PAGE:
It was pathetic to watch his unbelieving delight as he nosed out and ate not merely the single morsel of this delicacy which sometimes had been apportioned to him in former days; but lump after lump. Dozens and scores of delicious lumps of sugar.

With the zest of an epicure he chewed and swallowed them, one after the other. Long and slowly he ate. It was his crowning moment. He thrilled to it.

As he swallowed the last lump of the entire pound and bent his sightless bead to grope for another, the merciful bullet went through his brain.

He did not know what had happened. His death was instant and painless; in the midst of the most stupendously happy feast he ever had known.

Laugh at me, if you like, for that foolish waste of sugar and meat on a doomed dog to whom the food could do no lasting good.

I grant it was maudlin. And I am not interested in anyone's opinion of itor of me. My old chum died supremely happy; he to whom happiness bad long been a stranger.

It was the last, best thing he could do for the dog who had given him so much. Afterward, Terhune wrote to one of his friends in the Collie fancy that Squire "was even more of a chum, to me, than a champion; and I miss him."

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Explorer

Son of Ch Sunnybank Sigurd and Sunnybank Alton Andeen
Feb 25, 1922 - March 30, 1930

 

 

"But this puppy was much different. He explored all the forty acres of Sunnybank, as thoroughly and conscientiously as if he were mapping out an unknown country. He made a solemn business of it all."

 

"Never have I seen so young a dog so ambitious to find out what the wide world was like. So I named him 'Explorer' Sunnybank Explorer"

 

 

 

 

 

 

 

". . . it is still a testament to Explorer's instincts and intelligence that he was able to get so far in the right direction before the river got in his way. His name had turned out to be an amazingly appropriate one."

 

Champion Sunnybank Explorer
Son of Ch Sunnybank Sigurd and Sunnybank Alton Andeen
Feb 25, 1922 - March 30, 1930

From His Dogs, by Kristina T. Marshall, The Collie Health Foundation,
2001, P. 55

One of those dogs who represented the complete Collie for Albert Payson Terhune was Sigurdson's brother SUNNYBANK EXPLORER. Like his grandfather CH Alstead Aeroplane, Explorer had both beauty and brains. "He was one of the quietest and most diffident and sensitive dogs I have owned," Terhune said of him. He also was destined to have one of the greatest adventures.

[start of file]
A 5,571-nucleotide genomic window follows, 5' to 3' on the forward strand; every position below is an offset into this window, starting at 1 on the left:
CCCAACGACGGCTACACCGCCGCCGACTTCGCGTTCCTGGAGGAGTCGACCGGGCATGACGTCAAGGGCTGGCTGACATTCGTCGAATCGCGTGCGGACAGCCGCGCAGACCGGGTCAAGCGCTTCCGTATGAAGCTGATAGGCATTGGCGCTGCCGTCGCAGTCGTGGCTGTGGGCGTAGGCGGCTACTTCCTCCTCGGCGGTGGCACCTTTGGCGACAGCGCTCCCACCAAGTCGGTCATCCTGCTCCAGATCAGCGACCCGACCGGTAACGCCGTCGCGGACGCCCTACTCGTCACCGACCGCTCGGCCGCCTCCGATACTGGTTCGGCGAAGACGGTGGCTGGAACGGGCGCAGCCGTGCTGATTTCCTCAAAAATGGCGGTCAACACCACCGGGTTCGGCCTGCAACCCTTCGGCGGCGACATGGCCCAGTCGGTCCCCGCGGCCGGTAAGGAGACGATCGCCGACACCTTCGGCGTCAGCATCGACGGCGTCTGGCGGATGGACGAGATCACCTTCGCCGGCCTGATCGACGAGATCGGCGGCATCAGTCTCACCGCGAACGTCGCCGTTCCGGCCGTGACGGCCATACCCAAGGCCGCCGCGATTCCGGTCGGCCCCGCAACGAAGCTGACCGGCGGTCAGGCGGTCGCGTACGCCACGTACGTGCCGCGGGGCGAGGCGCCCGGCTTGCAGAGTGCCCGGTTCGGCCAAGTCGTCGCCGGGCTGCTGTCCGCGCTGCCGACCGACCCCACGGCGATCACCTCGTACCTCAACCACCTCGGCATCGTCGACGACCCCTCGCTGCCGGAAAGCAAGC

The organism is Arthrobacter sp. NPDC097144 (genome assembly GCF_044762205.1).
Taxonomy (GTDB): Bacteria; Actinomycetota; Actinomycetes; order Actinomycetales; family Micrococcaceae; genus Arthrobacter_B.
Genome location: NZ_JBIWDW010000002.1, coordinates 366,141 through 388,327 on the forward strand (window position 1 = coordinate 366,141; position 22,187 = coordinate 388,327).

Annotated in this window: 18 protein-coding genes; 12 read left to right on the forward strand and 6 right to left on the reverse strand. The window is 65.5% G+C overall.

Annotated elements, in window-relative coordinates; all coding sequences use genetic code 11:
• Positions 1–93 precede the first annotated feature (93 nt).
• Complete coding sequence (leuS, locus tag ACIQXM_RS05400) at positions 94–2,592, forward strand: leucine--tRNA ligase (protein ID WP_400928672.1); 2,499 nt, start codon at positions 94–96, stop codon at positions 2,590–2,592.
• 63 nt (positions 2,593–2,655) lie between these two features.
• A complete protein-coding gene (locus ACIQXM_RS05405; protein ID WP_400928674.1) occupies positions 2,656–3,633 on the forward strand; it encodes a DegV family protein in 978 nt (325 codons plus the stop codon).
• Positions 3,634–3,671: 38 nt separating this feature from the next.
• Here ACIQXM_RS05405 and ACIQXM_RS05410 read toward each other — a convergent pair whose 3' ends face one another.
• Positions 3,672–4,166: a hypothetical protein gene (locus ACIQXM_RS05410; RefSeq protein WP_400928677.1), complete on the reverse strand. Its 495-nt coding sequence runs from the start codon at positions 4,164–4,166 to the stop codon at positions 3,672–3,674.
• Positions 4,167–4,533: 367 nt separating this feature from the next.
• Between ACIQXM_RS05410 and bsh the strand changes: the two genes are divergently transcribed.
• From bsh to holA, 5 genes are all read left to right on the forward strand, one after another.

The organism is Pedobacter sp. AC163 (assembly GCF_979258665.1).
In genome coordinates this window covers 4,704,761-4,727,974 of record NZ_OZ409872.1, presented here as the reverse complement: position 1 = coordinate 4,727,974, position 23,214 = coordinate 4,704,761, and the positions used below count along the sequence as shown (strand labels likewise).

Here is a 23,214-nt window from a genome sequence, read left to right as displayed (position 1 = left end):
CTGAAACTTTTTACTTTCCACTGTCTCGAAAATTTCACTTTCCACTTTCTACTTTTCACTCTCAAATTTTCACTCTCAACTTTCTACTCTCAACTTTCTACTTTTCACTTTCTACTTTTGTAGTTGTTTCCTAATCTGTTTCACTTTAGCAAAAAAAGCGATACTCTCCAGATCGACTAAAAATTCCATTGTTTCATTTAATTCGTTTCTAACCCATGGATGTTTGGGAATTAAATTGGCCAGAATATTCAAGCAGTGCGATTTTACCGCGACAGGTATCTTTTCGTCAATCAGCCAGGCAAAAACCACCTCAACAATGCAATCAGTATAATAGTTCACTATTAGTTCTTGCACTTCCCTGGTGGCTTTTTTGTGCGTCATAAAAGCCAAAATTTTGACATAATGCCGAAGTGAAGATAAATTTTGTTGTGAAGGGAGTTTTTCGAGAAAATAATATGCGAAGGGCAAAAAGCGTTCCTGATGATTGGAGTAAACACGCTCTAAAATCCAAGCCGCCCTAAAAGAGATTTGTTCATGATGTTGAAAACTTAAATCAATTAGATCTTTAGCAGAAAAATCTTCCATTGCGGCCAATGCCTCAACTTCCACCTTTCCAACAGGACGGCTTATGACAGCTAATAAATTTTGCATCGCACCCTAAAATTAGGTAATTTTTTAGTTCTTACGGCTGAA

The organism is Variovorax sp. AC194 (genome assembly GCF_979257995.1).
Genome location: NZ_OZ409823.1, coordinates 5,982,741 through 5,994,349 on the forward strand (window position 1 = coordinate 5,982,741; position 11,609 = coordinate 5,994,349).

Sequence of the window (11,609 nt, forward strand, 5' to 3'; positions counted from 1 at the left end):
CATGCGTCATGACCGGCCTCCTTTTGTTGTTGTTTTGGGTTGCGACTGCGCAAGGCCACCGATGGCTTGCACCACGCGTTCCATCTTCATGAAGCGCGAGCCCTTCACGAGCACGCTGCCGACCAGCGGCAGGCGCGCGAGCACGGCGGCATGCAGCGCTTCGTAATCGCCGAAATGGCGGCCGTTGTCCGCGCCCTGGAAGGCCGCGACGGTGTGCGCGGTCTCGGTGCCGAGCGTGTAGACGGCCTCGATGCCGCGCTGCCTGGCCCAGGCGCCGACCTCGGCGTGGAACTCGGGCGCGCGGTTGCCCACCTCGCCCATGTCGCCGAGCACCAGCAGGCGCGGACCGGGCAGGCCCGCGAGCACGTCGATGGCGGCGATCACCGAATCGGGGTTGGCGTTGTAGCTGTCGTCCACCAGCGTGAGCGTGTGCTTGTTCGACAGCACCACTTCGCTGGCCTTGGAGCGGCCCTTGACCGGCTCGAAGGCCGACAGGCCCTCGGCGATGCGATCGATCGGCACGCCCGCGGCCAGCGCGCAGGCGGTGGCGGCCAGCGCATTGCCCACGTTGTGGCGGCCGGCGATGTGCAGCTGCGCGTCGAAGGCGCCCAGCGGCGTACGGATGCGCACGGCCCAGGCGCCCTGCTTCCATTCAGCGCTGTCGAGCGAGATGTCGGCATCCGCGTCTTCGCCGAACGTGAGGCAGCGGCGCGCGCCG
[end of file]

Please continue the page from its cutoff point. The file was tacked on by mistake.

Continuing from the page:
Like Sigurdson, he had a distinctive face marking that makes him easy to identify in photographs of the Sunnybank dogs. A thin white blaze ran all the way down from his backskull, widening halfway down his muzzle so that it completely circled his nose. Also like his brother, the question of his registered name was a heavy one. In Explorer's case, the puppy solved the problem himself with his own personality.

"When he was barely three months old," recalled Terhune, "he developed several sore lumps on various parts of his body (which we found later had been hornet stings). The vet, fearing infection, bade me keep him away from the other pups in the litter for a while. I did so. I turned him loose on the grounds of Sunnybank, and let him wander. Now, the average puppy, thus freed, would have stayed around his former kennel for the most part; or at most would have taken only short walks. But this puppy was much different. He explored all the forty acres of Sunnybank, as thoroughly and conscientiously as if he were mapping out an unknown country. He made a solemn business of it all." Of course this meant that his master had to rescue him from some sticky situations . . . like the bottom of a dry well. Still, Terhune said that "always he kept on hunting for new areas of Sunnybank. Never have I seen so young a dog so ambitious to find out what the wide world was like. So I named him 'Explorer' Sunnybank Explorerand I had him registered by that name . . .." In a few years Explorer would show just how appropriate his name was.

Although his brother was flashier and more like Treve, Explorer had a high rank at The Place. No other Collie produced more puppies for Terhune than Explorer. In his lifetime he would sire seven litters at Sunnybank alone and one of those pups would grow up to be the greatest of all the Sunnybank show dogs. Though Explorer held his high qualities as he matured, he had "a glum distaste for crowds," recognized his Master, and that may partly explain why his more extroverted brother finished his championship first, even though Explorer was the one out of the litter to make the biggest wins as a puppy. Sigurdson's beautifully smooth, full muzzle was closer to the Collie Standard, but in the opinion of at least one expert, Explorer had the sweeter Collie expression.

From His Dogs, by Kristina T. Marshall, The Collie Health Foundation,
2001, Pp. 81-82

In the spring of 1925, Terhune drove Explorer up to the Torreya Kennels in Mount Kisco, New York. He left the dog with Miss Torrey, hoping Explorer would return home with a title in front of his name. As it turned out, Explorer just wanted to go home, title or not. 

His grandfather, Alstead Aeroplane, had been an escape artist. Explorer had apparently inherited his talent. He had been secured in an outbuilding on the kennel grounds. That very first night, a kennelman opened the shed door to see to his needs. In an instant Explorer had ducked out between his legs and into the darkness. As Terhune tells it: